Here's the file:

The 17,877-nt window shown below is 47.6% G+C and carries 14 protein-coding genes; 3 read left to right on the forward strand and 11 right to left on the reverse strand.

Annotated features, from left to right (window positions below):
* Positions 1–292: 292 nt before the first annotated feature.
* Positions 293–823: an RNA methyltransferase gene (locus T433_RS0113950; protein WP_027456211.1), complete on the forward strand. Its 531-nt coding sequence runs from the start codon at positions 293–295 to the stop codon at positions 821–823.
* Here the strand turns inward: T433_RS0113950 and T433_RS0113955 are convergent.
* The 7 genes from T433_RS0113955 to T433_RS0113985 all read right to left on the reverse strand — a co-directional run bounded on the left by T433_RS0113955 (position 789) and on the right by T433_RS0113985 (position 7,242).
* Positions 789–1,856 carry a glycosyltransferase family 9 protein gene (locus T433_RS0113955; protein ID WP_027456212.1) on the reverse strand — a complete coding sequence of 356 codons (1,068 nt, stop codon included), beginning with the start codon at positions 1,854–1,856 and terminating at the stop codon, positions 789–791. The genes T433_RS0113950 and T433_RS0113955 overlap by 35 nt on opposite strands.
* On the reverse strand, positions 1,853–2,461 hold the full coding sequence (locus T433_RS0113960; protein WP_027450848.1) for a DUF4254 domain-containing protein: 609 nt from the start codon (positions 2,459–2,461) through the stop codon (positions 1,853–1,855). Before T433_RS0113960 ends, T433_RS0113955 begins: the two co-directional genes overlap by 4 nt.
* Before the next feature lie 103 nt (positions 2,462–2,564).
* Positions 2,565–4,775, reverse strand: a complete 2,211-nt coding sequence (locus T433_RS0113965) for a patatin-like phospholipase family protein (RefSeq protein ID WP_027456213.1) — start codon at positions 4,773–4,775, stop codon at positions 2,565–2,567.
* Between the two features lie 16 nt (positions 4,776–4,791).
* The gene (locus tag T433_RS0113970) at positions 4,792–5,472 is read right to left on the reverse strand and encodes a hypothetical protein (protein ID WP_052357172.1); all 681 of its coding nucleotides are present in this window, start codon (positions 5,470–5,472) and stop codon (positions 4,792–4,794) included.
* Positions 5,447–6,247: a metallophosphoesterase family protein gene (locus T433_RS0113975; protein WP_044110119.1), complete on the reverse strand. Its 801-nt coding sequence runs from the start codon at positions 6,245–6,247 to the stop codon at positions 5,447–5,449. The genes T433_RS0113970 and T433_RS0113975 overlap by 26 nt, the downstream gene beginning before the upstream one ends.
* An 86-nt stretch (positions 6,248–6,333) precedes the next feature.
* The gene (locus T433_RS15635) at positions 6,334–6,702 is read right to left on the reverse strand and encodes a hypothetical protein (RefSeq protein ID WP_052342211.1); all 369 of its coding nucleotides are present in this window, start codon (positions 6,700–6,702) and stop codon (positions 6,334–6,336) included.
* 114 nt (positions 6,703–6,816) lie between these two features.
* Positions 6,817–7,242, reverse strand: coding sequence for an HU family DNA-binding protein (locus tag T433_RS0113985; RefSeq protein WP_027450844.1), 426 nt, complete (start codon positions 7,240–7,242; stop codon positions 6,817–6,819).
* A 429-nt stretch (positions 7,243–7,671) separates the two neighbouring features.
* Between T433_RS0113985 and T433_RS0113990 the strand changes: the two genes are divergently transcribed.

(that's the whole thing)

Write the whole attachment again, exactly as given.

The 17,877-nt window shown below is 47.6% G+C and carries 14 protein-coding genes; 3 read left to right on the forward strand and 11 right to left on the reverse strand.

Annotated features, from left to right (window positions below):
* Positions 1–292: 292 nt before the first annotated feature.
* Positions 293–823: an RNA methyltransferase gene (locus T433_RS0113950; protein WP_027456211.1), complete on the forward strand. Its 531-nt coding sequence runs from the start codon at positions 293–295 to the stop codon at positions 821–823.
* Here the strand turns inward: T433_RS0113950 and T433_RS0113955 are convergent.
* The 7 genes from T433_RS0113955 to T433_RS0113985 all read right to left on the reverse strand — a co-directional run bounded on the left by T433_RS0113955 (position 789) and on the right by T433_RS0113985 (position 7,242).
* Positions 789–1,856 carry a glycosyltransferase family 9 protein gene (locus T433_RS0113955; protein ID WP_027456212.1) on the reverse strand — a complete coding sequence of 356 codons (1,068 nt, stop codon included), beginning with the start codon at positions 1,854–1,856 and terminating at the stop codon, positions 789–791. The genes T433_RS0113950 and T433_RS0113955 overlap by 35 nt on opposite strands.
* On the reverse strand, positions 1,853–2,461 hold the full coding sequence (locus T433_RS0113960; protein WP_027450848.1) for a DUF4254 domain-containing protein: 609 nt from the start codon (positions 2,459–2,461) through the stop codon (positions 1,853–1,855). Before T433_RS0113960 ends, T433_RS0113955 begins: the two co-directional genes overlap by 4 nt.
* Before the next feature lie 103 nt (positions 2,462–2,564).
* Positions 2,565–4,775, reverse strand: a complete 2,211-nt coding sequence (locus T433_RS0113965) for a patatin-like phospholipase family protein (RefSeq protein ID WP_027456213.1) — start codon at positions 4,773–4,775, stop codon at positions 2,565–2,567.
* Between the two features lie 16 nt (positions 4,776–4,791).
* The gene (locus tag T433_RS0113970) at positions 4,792–5,472 is read right to left on the reverse strand and encodes a hypothetical protein (protein ID WP_052357172.1); all 681 of its coding nucleotides are present in this window, start codon (positions 5,470–5,472) and stop codon (positions 4,792–4,794) included.
* Positions 5,447–6,247: a metallophosphoesterase family protein gene (locus T433_RS0113975; protein WP_044110119.1), complete on the reverse strand. Its 801-nt coding sequence runs from the start codon at positions 6,245–6,247 to the stop codon at positions 5,447–5,449. The genes T433_RS0113970 and T433_RS0113975 overlap by 26 nt, the downstream gene beginning before the upstream one ends.
* An 86-nt stretch (positions 6,248–6,333) precedes the next feature.
* The gene (locus T433_RS15635) at positions 6,334–6,702 is read right to left on the reverse strand and encodes a hypothetical protein (RefSeq protein ID WP_052342211.1); all 369 of its coding nucleotides are present in this window, start codon (positions 6,700–6,702) and stop codon (positions 6,334–6,336) included.
* 114 nt (positions 6,703–6,816) lie between these two features.
* Positions 6,817–7,242, reverse strand: coding sequence for an HU family DNA-binding protein (locus tag T433_RS0113985; RefSeq protein WP_027450844.1), 426 nt, complete (start codon positions 7,240–7,242; stop codon positions 6,817–6,819).
* A 429-nt stretch (positions 7,243–7,671) separates the two neighbouring features.
* Between T433_RS0113985 and T433_RS0113990 the strand changes: the two genes are divergently transcribed.